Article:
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“That’s the dream of every scientist at some point in time — to have their research really benefit human beings and impact human health,” Vuori said. “I hope that we can continue to do that even more in the future.” In 2008, Vuori was appointed executive vice president for scientific affairs at Sanford-Burnham. She has been president of the institute since April 2010, and became the interim CEO in January. Recently, she was named to the California Breast Cancer Research Council, the official advisory body for the California Breast Cancer Research Program, the nation’s largest state-funded cancer research effort. “It’s an opportunity to really contribute at the statewide level in an area that is extremely important and affects many, many people in the state,” said Vuori, who remains a professor in the institute’s Cancer Center and Tumor Microenvironment Program. “It’s an opportunity to paint a bigger canvas and hope that you can have a greater impact.” In addition, Vuori serves on the Independent Citizens’ Oversight Committee of the California Institute for Regenerative Medicine and on the California Breast Cancer Research Council. She is also a board member on the Sanford Consortium for Regenerative Medicine, which aims to advance stem cell research through collaborative, multi-disciplinary interactions between Sanford-Burnham, the La Jolla Institute for Allergy and Immunology, the Salk Institute for Biological Studies, The Scripps Research Institute, and UC San Diego. Although Vuori launched a career in cancer research because of the challenge, ultimately, she hopes through continued growth and collaboration, Sanford-Burnham will help more and more people. “Going forward, I hope that we can increasingly have impact on human health,” she said. “Our slogan is, ‘From Research, the Power to Cure.’ My hope is that we can really live up to the expectation that we have set for ourselves.” For more information about Sanford-Burnham, visit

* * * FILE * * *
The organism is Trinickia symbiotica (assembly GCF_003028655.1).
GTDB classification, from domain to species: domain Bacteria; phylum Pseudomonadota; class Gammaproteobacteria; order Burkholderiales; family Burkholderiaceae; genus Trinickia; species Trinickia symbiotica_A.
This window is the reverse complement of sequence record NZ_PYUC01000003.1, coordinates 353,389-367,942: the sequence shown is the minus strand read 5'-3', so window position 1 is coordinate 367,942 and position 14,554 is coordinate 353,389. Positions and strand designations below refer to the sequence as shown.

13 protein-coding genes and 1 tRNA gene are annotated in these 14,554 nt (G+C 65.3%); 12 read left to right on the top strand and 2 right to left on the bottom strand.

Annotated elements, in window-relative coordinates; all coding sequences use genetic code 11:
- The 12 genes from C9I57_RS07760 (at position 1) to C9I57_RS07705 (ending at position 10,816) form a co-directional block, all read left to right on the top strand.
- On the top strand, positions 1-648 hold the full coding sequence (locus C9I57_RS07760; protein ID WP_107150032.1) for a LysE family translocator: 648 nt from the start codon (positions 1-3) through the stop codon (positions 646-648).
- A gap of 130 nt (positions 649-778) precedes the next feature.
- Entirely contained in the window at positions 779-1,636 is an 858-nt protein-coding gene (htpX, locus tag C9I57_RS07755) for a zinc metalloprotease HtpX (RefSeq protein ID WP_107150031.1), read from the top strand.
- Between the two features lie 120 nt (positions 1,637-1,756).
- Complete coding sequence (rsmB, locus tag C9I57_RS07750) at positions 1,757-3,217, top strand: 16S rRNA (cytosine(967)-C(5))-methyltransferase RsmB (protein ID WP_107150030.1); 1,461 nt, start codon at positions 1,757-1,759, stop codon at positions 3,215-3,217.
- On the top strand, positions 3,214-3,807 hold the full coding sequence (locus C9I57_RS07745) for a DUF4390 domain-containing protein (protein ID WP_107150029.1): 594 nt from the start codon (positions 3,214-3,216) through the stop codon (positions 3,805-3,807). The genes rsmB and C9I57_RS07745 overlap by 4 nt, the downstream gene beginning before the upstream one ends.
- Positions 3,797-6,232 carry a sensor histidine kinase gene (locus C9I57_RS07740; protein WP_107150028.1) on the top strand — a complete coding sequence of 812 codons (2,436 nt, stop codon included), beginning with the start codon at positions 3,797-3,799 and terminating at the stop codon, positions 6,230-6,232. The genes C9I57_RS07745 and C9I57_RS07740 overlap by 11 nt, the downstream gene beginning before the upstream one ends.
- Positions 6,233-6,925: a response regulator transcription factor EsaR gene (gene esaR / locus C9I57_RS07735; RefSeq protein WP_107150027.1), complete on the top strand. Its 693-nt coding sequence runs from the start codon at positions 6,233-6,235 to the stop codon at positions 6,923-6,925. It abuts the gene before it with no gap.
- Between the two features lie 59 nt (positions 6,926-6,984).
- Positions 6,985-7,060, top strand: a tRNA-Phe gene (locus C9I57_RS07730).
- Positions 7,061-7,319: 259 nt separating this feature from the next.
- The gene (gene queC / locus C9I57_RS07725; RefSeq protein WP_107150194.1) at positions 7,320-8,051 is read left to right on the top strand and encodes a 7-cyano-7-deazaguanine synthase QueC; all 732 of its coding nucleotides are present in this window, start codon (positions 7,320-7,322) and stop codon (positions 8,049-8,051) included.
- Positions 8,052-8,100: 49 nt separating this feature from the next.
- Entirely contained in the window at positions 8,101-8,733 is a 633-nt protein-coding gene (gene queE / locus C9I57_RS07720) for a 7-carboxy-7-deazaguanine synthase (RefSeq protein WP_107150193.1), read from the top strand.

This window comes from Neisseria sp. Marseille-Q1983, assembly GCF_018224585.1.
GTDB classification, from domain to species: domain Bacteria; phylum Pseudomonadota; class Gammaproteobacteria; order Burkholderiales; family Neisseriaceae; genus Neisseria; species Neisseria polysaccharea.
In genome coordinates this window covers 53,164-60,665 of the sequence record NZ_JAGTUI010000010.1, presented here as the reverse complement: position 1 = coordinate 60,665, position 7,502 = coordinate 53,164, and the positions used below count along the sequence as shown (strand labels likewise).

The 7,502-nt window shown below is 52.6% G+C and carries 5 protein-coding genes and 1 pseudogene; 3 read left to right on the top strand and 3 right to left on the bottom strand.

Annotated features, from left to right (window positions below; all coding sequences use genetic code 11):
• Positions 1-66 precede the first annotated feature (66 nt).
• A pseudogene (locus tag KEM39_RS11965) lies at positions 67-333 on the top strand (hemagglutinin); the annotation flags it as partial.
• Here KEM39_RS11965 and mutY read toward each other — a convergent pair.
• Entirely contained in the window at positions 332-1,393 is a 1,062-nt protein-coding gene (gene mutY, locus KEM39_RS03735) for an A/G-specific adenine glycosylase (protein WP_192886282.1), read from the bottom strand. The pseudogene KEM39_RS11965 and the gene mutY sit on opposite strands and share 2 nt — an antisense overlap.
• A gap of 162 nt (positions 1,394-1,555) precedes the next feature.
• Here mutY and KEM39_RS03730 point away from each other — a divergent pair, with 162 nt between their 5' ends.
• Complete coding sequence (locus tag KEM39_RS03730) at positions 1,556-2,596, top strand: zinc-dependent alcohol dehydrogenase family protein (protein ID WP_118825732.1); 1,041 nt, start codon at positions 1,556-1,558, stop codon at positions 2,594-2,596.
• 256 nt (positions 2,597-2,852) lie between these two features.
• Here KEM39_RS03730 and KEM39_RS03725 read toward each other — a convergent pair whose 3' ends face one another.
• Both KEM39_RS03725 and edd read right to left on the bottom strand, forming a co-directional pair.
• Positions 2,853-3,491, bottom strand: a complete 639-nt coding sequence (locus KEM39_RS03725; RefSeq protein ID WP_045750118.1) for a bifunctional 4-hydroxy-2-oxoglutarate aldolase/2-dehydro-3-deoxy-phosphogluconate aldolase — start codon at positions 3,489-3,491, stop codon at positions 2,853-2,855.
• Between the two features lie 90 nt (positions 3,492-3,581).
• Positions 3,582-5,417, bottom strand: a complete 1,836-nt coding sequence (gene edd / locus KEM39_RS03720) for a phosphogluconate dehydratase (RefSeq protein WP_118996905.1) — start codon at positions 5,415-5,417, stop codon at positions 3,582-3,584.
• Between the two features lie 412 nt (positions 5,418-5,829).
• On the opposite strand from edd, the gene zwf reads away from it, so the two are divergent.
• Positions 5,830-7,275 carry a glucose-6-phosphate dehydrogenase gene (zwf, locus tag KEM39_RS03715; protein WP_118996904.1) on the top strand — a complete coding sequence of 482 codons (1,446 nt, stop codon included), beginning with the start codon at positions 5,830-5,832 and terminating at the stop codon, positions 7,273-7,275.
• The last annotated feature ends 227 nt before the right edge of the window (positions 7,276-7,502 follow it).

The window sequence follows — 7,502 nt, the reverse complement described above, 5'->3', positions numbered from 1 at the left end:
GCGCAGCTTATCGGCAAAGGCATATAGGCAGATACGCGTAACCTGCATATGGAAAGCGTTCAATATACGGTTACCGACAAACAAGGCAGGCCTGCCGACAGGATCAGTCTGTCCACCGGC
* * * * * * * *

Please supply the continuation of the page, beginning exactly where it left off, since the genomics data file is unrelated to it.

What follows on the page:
December 5, 2013